Bittersweet – the kind I like.
“Have a piece. It’ll calm the nerves,” she said, gently pushing the box of chocolates toward me.
I hesitated. The thin pieces, wrapped in translucent plastic, inclined along the grooves of the package. I doubted it calmed the nerves, but chocolate was a luxury these days. Still, I hesitated.
“No thank you,” I replied.
“Are you worried?” she asked. “Don’t worry. We’ll be there with you.”
She gracefully strode to my side – her long, white robe trailing behind her. Hands clasped together by her waist, she gave a pleasant smile. Unfortunately, it was devoid of my needed assurance. Yes, they would all be there – the elders, as they call themselves. But these people, with their glorified title, would be standing behind me – far from any range of fire.
“I know,” I merely replied.
“Nobody will harm you,” she added. “Remember, you’re the chosen one – the son of man. You speak the truth, and the people will listen.”
Such blasphemy. How did this happen?
All I wanted was to live. And there I was, about to give the last speech of my life. I knew the odds. In this so-called revolution, there were those who’d give their lives to save the world. Some would shed their blood to protect mine, while others would shed theirs to have mine. But I wasn’t one of them – not on the ruling end, and never on the opposition. I merely sought to preserve my life. Being the chosen one was supposed to save me – at least, that was what he said.
“You have the mark. Do you know what this means?” he asked.
“It’s a scar. I fell off my bike when I was a kid.”
“Nobody’s going to ask you how you got it. They just want to believe you exist. And you do.”
“So what, you think I should be the chosen one?”
“Hell yeah. Do you actually think you’ll survive this? When they start cutting the population, you’ll be the first to go – just saying. You have no talent, you’ve not held a job for more than a month, and you’re empty, up there,” he said, poking my head.
He was my friend, yes – a friend who was, more often than not, condescending. And as his friend, I was immune to his candid vocabulary. Sadly, little can be said about others. If only he kept his mouth shut, he would still be alive.
“Imagine what you’ll have as the chosen one. They’ll put you up in a mansion. Feed you food you cannot afford, even before all this. And you know what, I’m sure if you ask them for anything, they’ll give it to you,” he added.
“And what if they find out I’m not the chosen one? What then?”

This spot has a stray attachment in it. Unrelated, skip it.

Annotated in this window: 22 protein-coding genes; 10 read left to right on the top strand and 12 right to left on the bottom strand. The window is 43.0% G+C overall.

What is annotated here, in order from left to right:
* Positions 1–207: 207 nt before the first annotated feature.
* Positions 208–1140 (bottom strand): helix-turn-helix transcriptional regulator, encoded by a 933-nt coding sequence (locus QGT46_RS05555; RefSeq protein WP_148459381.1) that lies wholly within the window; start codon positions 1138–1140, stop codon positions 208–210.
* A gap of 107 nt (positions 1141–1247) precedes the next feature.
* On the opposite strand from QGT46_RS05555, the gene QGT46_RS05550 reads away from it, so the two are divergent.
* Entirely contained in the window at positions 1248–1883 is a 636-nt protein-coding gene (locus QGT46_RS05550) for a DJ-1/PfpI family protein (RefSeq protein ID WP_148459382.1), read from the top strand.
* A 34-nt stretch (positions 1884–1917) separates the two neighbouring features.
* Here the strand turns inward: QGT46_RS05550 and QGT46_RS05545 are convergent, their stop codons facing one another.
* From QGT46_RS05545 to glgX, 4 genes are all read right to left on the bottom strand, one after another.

“You die. But you’re going to die anyway,” he joked.
I thought he joked. I thought he joked about everything, until they came knocking on my door.
The day after our chat, he left in the early morning, claiming he needed to fix his guitar. I didn’t find it odd. He’d been practicing Chopin’s Marche Funebre for days – I thought it natural for the instrument to finally give way. Little did I know, he’d went ahead with a plan we never discussed.
“They’re here!” he announced, hurrying to let the devil in.
I wasn’t a religious person, but I knew to not give the devil a foothold. Instantly, as those black-suited men entered my safe haven, a wave of dread swept over me. And since then, I’ve tried to stay positive. I’ve tried to survive.
When they put me through a physical exam – scrutinizing the scar on my heel – I hoped to be excused as not-the-chosen-one. I hoped they’d see how ridiculous it was to make such vague claims about the saviour. Alas, nothing went as I imagined.
When they provided me a tutor – teaching me their crooked doctrine – I prayed they would see my incompetence. I prayed someone else would declare himself God and take my place. Alas, no one had a friend as brazen as I did.
When they prepared me to be their leader – bribing me with the splendor of my supposed calling – I wished it was all a dream. I wished to wake in my dingy bedroom, free from their unyielding grasp. Alas, reality was a harsh wake-up call.
Now at the fringe of death, made to declare my own sovereignty – of which I, myself, didn’t believe in – I wanted to live. I wanted to run. Alas, I was ushered out the door, into the velvet carpeted hallway, and up a stage set before an audience. They weren’t all friendly – I could see it in their eyes. And as I cleared my throat before the single microphone, I attempted one last time to survive.
“Please,” I said. “Help me.”
Guitar, bittersweet, and condescending were words given by lielabigail, allowing me to write another open-ended story. Don’t you just love this kind of fiction? I joke. But I won’t lie, making readers question the end makes writing so much more fun.
Now, it’s your turn. I challenge you to use this same three words to write a piece of your own. Also, if you could give me more sets of words below, we can save the world. I cannot do this writing challenge without you. So please… help me.
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3 Words, 1 Story © 2017 by Jeyna Grace. All rights reserved.
(Click HERE for a list of stories in this writing challenge.)